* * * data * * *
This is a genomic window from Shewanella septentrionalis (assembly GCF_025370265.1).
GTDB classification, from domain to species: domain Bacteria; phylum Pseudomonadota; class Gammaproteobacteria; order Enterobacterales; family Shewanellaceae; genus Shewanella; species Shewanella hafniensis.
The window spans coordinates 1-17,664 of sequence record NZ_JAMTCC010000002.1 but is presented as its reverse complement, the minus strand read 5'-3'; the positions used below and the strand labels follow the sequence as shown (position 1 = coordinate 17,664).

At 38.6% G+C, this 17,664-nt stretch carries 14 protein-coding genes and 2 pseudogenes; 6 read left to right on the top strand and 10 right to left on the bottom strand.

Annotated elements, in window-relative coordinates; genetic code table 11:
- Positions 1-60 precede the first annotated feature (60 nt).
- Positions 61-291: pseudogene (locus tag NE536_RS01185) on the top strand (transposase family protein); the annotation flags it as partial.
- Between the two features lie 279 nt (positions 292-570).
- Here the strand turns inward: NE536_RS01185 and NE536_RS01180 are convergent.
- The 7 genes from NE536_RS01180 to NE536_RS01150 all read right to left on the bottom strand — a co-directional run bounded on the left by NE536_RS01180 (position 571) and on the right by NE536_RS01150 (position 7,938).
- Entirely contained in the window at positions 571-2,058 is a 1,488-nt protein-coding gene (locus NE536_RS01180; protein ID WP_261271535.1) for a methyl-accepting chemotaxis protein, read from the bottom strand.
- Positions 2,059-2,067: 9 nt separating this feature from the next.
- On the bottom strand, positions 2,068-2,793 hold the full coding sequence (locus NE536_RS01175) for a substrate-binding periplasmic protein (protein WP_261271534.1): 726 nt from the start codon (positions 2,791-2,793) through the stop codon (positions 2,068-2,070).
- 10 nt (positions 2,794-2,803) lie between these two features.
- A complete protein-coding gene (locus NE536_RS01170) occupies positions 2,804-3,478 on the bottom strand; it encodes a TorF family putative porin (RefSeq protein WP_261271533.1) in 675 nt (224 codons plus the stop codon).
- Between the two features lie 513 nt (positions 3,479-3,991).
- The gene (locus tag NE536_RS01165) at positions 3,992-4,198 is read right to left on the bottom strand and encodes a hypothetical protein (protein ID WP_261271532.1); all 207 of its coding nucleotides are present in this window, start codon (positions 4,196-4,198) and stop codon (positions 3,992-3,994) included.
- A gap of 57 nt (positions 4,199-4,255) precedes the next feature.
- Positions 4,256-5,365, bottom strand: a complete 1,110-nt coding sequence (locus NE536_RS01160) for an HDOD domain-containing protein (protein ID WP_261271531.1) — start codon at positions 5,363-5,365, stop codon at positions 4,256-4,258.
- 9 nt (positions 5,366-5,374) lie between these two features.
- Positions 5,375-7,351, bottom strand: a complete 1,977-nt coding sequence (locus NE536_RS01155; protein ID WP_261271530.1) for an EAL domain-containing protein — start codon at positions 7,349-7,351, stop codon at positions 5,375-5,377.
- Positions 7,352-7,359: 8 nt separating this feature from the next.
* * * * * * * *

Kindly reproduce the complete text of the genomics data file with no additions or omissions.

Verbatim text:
This is a genomic window from Shewanella septentrionalis (assembly GCF_025370265.1).
GTDB classification, from domain to species: domain Bacteria; phylum Pseudomonadota; class Gammaproteobacteria; order Enterobacterales; family Shewanellaceae; genus Shewanella; species Shewanella hafniensis.
The window spans coordinates 1-17,664 of sequence record NZ_JAMTCC010000002.1 but is presented as its reverse complement, the minus strand read 5'-3'; the positions used below and the strand labels follow the sequence as shown (position 1 = coordinate 17,664).

At 38.6% G+C, this 17,664-nt stretch carries 14 protein-coding genes and 2 pseudogenes; 6 read left to right on the top strand and 10 right to left on the bottom strand.

Annotated elements, in window-relative coordinates; genetic code table 11:
- Positions 1-60 precede the first annotated feature (60 nt).
- Positions 61-291: pseudogene (locus tag NE536_RS01185) on the top strand (transposase family protein); the annotation flags it as partial.
- Between the two features lie 279 nt (positions 292-570).
- Here the strand turns inward: NE536_RS01185 and NE536_RS01180 are convergent.
- The 7 genes from NE536_RS01180 to NE536_RS01150 all read right to left on the bottom strand — a co-directional run bounded on the left by NE536_RS01180 (position 571) and on the right by NE536_RS01150 (position 7,938).
- Entirely contained in the window at positions 571-2,058 is a 1,488-nt protein-coding gene (locus NE536_RS01180; protein ID WP_261271535.1) for a methyl-accepting chemotaxis protein, read from the bottom strand.
- Positions 2,059-2,067: 9 nt separating this feature from the next.
- On the bottom strand, positions 2,068-2,793 hold the full coding sequence (locus NE536_RS01175) for a substrate-binding periplasmic protein (protein WP_261271534.1): 726 nt from the start codon (positions 2,791-2,793) through the stop codon (positions 2,068-2,070).
- 10 nt (positions 2,794-2,803) lie between these two features.
- A complete protein-coding gene (locus NE536_RS01170) occupies positions 2,804-3,478 on the bottom strand; it encodes a TorF family putative porin (RefSeq protein WP_261271533.1) in 675 nt (224 codons plus the stop codon).
- Between the two features lie 513 nt (positions 3,479-3,991).
- The gene (locus tag NE536_RS01165) at positions 3,992-4,198 is read right to left on the bottom strand and encodes a hypothetical protein (protein ID WP_261271532.1); all 207 of its coding nucleotides are present in this window, start codon (positions 4,196-4,198) and stop codon (positions 3,992-3,994) included.
- A gap of 57 nt (positions 4,199-4,255) precedes the next feature.
- Positions 4,256-5,365, bottom strand: a complete 1,110-nt coding sequence (locus NE536_RS01160) for an HDOD domain-containing protein (protein ID WP_261271531.1) — start codon at positions 5,363-5,365, stop codon at positions 4,256-4,258.
- 9 nt (positions 5,366-5,374) lie between these two features.
- Positions 5,375-7,351, bottom strand: a complete 1,977-nt coding sequence (locus NE536_RS01155; protein ID WP_261271530.1) for an EAL domain-containing protein — start codon at positions 7,349-7,351, stop codon at positions 5,375-5,377.
- Positions 7,352-7,359: 8 nt separating this feature from the next.